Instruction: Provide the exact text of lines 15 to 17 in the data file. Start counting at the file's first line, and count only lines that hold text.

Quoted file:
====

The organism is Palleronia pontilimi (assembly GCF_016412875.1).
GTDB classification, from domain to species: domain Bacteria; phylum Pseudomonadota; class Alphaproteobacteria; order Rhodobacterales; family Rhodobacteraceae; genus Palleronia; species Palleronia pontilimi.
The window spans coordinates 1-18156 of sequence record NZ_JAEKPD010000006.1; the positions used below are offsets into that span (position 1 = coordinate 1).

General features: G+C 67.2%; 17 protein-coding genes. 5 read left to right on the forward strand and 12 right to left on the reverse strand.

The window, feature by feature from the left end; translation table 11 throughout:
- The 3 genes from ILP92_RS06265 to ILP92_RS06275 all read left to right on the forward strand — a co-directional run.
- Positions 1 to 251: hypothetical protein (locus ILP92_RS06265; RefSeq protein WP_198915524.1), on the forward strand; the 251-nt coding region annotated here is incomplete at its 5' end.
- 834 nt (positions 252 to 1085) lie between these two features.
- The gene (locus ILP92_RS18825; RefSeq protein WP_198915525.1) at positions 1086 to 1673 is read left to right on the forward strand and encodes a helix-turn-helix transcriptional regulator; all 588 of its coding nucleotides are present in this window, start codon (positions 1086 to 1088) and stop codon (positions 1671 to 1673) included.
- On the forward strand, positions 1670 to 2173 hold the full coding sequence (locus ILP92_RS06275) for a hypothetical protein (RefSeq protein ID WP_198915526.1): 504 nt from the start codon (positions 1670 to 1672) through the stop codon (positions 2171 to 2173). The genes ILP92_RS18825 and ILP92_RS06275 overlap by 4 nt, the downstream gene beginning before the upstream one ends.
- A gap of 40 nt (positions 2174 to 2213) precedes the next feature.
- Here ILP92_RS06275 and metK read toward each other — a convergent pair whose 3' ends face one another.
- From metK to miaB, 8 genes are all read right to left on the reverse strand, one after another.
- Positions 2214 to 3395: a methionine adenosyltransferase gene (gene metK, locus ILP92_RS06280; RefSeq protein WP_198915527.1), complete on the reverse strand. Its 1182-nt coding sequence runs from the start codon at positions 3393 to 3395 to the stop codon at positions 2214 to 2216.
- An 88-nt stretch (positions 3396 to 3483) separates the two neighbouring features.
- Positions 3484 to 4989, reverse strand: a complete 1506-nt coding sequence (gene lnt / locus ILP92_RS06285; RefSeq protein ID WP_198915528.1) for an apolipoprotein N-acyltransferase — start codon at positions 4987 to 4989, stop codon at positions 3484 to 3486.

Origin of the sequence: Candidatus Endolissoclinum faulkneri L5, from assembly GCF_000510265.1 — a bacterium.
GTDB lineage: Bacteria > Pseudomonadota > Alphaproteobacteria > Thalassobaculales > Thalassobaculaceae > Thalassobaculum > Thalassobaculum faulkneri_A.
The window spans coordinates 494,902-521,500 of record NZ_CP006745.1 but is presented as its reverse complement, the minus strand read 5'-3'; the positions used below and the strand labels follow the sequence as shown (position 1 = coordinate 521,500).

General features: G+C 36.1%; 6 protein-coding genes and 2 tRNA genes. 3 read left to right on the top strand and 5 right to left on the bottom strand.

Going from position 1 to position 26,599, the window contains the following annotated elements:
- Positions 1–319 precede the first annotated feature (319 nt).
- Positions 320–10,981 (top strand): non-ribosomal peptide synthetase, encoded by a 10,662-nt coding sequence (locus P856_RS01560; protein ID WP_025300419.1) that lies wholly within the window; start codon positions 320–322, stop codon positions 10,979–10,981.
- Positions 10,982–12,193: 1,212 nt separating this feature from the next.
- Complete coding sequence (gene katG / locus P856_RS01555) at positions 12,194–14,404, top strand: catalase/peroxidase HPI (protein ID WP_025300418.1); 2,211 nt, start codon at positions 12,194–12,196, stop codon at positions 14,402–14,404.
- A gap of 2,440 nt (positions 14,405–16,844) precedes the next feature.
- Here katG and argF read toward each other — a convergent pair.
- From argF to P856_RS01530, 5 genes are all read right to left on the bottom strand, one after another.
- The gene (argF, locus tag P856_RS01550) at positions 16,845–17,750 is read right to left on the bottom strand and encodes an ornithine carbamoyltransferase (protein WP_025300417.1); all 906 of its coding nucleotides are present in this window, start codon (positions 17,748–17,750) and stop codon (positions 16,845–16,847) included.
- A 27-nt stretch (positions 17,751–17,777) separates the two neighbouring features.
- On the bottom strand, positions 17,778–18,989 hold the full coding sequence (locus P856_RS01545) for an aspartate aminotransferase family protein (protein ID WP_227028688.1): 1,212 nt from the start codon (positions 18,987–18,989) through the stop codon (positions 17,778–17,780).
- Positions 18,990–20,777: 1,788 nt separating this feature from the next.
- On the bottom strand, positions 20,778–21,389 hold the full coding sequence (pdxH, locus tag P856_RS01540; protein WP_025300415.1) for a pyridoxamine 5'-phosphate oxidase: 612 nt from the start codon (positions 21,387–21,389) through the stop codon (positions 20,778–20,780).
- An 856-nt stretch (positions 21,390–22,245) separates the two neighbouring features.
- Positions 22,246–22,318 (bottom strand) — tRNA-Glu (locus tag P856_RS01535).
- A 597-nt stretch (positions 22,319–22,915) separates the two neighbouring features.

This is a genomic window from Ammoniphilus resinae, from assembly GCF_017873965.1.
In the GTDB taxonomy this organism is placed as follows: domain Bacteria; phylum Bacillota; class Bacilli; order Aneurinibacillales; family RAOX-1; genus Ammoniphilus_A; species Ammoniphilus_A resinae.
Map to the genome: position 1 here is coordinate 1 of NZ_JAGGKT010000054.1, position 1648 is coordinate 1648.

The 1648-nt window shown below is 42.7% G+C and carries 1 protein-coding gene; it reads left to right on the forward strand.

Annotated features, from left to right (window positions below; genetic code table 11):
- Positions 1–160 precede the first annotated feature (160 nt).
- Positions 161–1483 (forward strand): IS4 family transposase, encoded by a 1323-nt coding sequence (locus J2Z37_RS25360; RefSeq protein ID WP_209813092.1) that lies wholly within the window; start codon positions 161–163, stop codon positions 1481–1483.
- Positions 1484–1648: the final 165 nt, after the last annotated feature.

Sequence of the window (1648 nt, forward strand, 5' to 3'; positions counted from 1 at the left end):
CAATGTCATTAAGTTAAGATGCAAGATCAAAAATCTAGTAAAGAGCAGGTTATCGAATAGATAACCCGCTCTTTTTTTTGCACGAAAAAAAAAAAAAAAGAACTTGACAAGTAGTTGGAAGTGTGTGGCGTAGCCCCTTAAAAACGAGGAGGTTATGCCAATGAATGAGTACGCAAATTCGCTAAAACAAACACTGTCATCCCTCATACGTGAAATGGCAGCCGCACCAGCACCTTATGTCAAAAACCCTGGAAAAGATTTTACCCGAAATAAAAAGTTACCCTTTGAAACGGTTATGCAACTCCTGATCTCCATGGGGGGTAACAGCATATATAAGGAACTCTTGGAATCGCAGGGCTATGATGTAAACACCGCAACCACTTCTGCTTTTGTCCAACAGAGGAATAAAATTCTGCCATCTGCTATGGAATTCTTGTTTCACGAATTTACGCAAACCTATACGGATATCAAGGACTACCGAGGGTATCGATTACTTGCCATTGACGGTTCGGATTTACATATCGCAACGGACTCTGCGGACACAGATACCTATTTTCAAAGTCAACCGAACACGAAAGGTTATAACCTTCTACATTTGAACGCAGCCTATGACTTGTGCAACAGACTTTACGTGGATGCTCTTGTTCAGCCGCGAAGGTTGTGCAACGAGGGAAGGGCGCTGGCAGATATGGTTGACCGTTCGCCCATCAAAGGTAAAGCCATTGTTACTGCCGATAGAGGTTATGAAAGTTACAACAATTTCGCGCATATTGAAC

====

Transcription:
- An 88-nt stretch (positions 3396 to 3483) separates the two neighbouring features.
- Positions 3484 to 4989, reverse strand: a complete 1506-nt coding sequence (gene lnt / locus ILP92_RS06285; RefSeq protein ID WP_198915528.1) for an apolipoprotein N-acyltransferase — start codon at positions 4987 to 4989, stop codon at positions 3484 to 3486.

Origin of the sequence: Candidatus Endolissoclinum faulkneri L5, from assembly GCF_000510265.1 — a bacterium.